Bonds or shares: more to do with an investor's strategy than market scenario

Investors have a range of investing options, including commodities, real estate, bonds, shares etc. Most of the investors don’t have sufficient resources to invest in their desired asset class.

Consider Amy wants to buy a beachside apartment, but she only makes $60k annually while the apartment costs $600k. She needs to save for deposit money first, then a mortgage could be possible. Moreover, she requires to save for deposit money.

Likewise, an investment would require you to save seed money to kickstart your investing. Planning for your objectives is necessary and implementing your plans is even more critical to achieving desired results.

Strategy plays a vital role in shaping your investment decisions as well as results. The best investment strategy may not be the one that delivers highest returns, but the one that works out in multiple scenarios at a given risk tolerance.

Choosing a strategy depends upon on various things like your investment objectives, desired return, time horizon, and risk appetite. Based on these aspects, one can have an idea on his/her suitable investment strategy.

What’s most important in each of the investment strategies is diversification through various asset classes. Diversification in a portfolio is very crucial to manage risk efficiently, and investors are offered with a range of asset classes to diversify the asset base.

Small cap investing is a strategy where investors concentrate on small companies having huge potential to grow over a period of time in a bid to become a large cap company. In this strategy, the investor usually looks for names that are new in an industry having the potential to capture a sufficient market share in the industry to deliver shareholder value.

Growth investing strategy refers to an investing strategy wherein investor pursue companies that are delivering above average growth due to respective products, industry and customer value proposition.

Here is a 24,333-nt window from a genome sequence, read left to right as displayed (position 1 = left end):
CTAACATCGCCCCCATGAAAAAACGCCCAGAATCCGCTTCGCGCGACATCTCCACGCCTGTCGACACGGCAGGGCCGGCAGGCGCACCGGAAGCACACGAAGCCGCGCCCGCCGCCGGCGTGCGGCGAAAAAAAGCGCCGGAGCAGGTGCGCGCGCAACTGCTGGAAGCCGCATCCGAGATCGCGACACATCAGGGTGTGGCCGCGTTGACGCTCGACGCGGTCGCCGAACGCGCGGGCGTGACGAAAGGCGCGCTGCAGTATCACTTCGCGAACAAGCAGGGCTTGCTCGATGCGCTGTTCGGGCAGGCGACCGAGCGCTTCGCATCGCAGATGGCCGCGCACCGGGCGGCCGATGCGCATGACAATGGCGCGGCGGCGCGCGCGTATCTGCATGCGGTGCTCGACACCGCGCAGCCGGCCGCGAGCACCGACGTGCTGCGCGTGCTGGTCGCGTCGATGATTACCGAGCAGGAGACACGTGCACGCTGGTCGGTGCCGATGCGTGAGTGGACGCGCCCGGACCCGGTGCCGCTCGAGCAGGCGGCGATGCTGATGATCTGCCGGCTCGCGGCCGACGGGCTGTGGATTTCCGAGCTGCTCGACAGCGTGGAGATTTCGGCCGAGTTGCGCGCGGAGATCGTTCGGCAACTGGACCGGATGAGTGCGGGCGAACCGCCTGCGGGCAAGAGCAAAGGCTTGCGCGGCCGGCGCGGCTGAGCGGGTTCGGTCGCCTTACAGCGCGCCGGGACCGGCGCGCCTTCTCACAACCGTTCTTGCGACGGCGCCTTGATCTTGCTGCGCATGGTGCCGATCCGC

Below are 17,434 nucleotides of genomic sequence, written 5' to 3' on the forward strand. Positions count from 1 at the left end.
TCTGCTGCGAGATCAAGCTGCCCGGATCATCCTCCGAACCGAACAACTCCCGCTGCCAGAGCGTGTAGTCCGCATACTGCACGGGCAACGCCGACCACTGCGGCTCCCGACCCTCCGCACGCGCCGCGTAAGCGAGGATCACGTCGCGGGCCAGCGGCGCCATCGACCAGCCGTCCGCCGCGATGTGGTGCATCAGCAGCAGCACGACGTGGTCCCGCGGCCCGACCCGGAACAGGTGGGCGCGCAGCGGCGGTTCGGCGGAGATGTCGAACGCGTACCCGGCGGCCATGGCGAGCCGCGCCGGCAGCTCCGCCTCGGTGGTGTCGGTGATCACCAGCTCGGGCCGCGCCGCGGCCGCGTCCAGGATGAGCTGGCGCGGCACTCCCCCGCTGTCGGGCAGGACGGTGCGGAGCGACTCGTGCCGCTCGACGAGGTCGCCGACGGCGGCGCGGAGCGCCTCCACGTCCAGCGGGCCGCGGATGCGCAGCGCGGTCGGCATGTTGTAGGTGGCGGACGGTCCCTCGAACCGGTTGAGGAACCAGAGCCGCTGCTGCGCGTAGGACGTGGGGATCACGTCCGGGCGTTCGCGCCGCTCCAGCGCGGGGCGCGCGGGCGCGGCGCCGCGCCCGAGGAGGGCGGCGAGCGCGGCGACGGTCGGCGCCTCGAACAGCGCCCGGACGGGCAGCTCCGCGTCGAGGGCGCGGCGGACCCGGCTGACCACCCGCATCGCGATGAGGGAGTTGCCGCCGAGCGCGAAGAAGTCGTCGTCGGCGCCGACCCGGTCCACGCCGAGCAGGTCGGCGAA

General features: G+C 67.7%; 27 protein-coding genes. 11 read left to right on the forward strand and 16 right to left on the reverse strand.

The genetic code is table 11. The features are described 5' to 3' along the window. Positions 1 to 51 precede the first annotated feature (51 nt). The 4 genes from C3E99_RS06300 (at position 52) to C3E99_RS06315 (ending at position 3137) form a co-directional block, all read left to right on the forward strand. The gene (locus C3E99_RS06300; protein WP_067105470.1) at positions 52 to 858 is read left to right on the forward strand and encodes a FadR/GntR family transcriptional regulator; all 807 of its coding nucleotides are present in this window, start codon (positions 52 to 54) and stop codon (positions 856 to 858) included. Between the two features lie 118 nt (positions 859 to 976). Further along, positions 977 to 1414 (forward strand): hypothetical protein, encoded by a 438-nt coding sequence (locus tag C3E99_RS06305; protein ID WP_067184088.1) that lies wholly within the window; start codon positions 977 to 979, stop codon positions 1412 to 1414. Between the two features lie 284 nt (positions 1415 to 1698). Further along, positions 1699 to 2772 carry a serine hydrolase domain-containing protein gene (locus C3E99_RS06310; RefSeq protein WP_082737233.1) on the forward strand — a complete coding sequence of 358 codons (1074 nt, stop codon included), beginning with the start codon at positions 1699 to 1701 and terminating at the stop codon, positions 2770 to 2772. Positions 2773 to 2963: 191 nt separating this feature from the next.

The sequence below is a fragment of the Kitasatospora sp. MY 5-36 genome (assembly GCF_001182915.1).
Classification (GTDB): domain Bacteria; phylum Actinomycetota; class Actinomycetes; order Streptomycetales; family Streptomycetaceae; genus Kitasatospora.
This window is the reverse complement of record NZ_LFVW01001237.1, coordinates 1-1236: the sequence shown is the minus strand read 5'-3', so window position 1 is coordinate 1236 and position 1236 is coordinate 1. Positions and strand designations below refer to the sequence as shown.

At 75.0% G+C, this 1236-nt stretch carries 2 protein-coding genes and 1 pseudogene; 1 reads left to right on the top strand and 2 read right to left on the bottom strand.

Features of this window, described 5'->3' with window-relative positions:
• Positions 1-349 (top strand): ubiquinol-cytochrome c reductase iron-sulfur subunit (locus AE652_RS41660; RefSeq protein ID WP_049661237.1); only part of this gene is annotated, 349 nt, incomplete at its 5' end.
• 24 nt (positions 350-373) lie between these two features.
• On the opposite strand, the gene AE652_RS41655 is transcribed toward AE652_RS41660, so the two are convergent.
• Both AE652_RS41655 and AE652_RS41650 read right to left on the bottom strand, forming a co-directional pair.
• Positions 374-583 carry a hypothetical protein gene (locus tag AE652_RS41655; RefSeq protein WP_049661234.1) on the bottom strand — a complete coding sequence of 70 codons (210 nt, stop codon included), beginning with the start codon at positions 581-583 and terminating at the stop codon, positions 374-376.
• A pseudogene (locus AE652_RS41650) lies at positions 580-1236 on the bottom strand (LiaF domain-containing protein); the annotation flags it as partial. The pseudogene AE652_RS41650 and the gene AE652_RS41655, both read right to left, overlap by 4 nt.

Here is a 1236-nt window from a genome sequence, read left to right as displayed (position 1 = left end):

As a result of above average growth attributes, growth companies often look expensive through traditional metrics like P/E ratio. It is a relatively risky investment strategy that may involve small companies with unproven business models.

Value investing was popularised by the Warren Buffet. This strategy usually focuses on tracing value from the available investment options. It seeks to acquire companies at a price less than the intrinsic value of the business.

Income investing strategy seeks to invest in businesses that return income mainly through dividends. In this strategy, an investor seeks to gain from the cash paid by the business rather than growth in value of the stock that would increase the portfolio value with no growth in terms of cash.

Environmental investing is becoming popular among investors as the environment continues to face detrimental consequences globally in the face of global warming and carbon emissions. In this strategy, the investors seek to invest in companies with minimal, no carbon footprint or the ones that are building technologies to reduce carbon footprint.

Responsible investing strategy seeks to invest in accordance with your principle. Consider you don’t endorse public weaponisation and licensing then you may want to exclude companies that are engaged in allied activities from your portfolio. Likewise, if you are vegetarian you may want to exclude companies engaged in meat production or allied services from your portfolio. Moreover, responsible investing could be tailored according to your principles.